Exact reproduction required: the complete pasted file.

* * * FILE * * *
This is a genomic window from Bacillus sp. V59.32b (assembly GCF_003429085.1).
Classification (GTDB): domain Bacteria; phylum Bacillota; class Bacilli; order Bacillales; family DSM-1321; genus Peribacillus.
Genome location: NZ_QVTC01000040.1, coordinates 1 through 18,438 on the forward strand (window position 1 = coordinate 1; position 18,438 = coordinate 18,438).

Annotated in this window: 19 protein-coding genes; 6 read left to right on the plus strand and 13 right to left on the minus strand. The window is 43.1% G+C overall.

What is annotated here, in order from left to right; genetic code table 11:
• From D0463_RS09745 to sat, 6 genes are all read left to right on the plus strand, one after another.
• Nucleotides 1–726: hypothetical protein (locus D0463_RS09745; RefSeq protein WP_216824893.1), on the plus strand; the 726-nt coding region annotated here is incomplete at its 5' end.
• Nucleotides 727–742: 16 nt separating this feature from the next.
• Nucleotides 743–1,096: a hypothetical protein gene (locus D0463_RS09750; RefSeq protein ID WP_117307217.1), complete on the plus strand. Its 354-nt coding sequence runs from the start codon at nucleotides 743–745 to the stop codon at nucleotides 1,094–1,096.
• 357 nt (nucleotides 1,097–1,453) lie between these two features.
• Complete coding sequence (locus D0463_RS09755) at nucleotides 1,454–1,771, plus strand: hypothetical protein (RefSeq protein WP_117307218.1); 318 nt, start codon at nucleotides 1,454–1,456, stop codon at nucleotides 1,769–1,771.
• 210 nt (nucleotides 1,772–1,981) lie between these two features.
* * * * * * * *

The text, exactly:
This is a genomic window from Bacillus sp. V59.32b (assembly GCF_003429085.1).
Classification (GTDB): domain Bacteria; phylum Bacillota; class Bacilli; order Bacillales; family DSM-1321; genus Peribacillus.
Genome location: NZ_QVTC01000040.1, coordinates 1 through 18,438 on the forward strand (window position 1 = coordinate 1; position 18,438 = coordinate 18,438).

Annotated in this window: 19 protein-coding genes; 6 read left to right on the plus strand and 13 right to left on the minus strand. The window is 43.1% G+C overall.

What is annotated here, in order from left to right; genetic code table 11:
• From D0463_RS09745 to sat, 6 genes are all read left to right on the plus strand, one after another.
• Nucleotides 1–726: hypothetical protein (locus D0463_RS09745; RefSeq protein WP_216824893.1), on the plus strand; the 726-nt coding region annotated here is incomplete at its 5' end.
• Nucleotides 727–742: 16 nt separating this feature from the next.
• Nucleotides 743–1,096: a hypothetical protein gene (locus D0463_RS09750; RefSeq protein ID WP_117307217.1), complete on the plus strand. Its 354-nt coding sequence runs from the start codon at nucleotides 743–745 to the stop codon at nucleotides 1,094–1,096.
• 357 nt (nucleotides 1,097–1,453) lie between these two features.
• Complete coding sequence (locus D0463_RS09755) at nucleotides 1,454–1,771, plus strand: hypothetical protein (RefSeq protein WP_117307218.1); 318 nt, start codon at nucleotides 1,454–1,456, stop codon at nucleotides 1,769–1,771.
• 210 nt (nucleotides 1,772–1,981) lie between these two features.